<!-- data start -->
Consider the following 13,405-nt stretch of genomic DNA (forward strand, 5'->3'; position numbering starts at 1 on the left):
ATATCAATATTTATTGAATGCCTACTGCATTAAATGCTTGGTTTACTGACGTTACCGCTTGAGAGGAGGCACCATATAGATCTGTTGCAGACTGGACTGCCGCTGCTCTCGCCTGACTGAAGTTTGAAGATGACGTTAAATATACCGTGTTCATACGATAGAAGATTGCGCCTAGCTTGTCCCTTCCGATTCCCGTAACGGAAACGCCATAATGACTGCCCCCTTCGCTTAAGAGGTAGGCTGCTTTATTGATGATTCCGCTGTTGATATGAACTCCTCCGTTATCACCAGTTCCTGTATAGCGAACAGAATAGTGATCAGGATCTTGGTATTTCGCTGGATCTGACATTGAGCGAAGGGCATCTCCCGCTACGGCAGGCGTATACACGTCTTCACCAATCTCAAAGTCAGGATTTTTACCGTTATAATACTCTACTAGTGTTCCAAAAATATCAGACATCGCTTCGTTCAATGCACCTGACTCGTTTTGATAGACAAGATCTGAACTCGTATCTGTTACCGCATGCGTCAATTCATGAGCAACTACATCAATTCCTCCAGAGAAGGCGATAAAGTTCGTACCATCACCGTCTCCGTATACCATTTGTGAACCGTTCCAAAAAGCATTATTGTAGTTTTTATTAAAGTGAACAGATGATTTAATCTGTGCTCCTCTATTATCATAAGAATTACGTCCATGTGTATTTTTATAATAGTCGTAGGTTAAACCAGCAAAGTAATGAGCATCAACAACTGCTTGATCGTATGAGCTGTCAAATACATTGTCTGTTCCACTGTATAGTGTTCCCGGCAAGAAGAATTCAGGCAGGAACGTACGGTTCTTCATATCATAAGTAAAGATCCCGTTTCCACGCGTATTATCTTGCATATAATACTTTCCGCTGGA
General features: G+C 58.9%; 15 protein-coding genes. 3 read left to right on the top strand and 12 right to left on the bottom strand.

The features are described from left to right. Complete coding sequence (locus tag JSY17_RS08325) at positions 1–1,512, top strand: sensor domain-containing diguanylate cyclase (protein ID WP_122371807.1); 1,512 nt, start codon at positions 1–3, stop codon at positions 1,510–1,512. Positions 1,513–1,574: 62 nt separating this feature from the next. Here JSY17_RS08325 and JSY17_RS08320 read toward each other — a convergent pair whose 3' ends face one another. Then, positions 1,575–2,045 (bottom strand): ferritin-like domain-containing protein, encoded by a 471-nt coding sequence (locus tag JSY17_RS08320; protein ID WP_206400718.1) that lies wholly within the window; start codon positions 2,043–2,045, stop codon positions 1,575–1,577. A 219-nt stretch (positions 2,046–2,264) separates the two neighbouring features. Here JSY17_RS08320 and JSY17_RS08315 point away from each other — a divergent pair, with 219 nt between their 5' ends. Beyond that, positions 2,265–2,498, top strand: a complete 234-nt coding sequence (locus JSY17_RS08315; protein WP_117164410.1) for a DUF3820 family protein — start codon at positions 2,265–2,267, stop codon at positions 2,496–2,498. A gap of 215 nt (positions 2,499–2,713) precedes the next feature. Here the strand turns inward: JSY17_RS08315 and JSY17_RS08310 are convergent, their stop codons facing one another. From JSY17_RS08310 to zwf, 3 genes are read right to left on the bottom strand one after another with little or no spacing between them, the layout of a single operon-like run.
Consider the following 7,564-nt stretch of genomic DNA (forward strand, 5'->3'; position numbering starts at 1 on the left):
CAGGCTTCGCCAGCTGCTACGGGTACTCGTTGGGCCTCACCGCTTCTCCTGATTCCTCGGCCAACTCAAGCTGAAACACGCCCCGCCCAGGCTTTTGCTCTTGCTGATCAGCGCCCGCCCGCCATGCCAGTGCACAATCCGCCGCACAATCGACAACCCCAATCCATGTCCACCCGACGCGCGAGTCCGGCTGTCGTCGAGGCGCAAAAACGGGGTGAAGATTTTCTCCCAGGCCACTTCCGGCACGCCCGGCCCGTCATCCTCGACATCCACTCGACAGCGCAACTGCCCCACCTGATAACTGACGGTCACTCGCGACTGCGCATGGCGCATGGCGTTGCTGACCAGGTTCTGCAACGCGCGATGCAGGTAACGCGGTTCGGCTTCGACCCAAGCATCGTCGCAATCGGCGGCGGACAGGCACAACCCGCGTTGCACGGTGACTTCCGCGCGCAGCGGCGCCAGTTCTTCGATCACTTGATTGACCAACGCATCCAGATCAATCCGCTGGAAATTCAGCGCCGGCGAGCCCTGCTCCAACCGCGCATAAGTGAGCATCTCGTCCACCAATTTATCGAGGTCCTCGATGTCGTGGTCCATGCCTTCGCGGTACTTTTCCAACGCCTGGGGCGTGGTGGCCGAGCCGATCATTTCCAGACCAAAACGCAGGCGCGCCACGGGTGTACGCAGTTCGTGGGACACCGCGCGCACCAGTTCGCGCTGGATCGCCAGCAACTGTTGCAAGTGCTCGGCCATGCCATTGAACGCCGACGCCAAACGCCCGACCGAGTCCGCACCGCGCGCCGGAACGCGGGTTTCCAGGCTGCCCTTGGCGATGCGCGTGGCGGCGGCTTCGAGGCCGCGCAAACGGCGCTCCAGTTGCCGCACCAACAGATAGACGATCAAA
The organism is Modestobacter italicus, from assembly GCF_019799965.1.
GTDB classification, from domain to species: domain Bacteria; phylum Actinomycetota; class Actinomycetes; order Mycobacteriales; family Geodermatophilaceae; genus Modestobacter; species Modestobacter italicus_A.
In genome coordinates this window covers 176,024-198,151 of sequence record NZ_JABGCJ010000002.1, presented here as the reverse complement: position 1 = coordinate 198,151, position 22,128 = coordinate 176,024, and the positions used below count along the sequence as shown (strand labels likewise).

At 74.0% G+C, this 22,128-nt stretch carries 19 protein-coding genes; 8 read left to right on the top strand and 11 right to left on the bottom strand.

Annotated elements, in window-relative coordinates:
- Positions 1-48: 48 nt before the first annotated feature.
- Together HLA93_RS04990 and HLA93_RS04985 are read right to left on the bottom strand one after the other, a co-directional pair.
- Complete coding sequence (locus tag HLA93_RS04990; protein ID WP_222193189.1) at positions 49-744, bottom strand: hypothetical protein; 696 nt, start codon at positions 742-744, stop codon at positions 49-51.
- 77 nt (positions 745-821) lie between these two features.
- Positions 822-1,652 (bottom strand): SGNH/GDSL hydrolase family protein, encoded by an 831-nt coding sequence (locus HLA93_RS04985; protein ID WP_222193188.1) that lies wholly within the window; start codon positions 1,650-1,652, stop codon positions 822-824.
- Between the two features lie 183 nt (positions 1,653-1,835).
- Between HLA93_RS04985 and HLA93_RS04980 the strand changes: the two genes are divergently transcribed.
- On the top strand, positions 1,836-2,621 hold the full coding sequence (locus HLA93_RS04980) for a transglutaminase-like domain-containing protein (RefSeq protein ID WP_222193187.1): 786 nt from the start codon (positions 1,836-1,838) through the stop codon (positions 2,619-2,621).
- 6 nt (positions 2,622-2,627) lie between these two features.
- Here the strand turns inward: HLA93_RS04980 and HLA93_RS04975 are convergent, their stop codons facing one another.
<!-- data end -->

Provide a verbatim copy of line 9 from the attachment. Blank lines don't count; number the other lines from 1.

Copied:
In genome coordinates this window covers 176,024-198,151 of sequence record NZ_JABGCJ010000002.1, presented here as the reverse complement: position 1 = coordinate 198,151, position 22,128 = coordinate 176,024, and the positions used below count along the sequence as shown (strand labels likewise).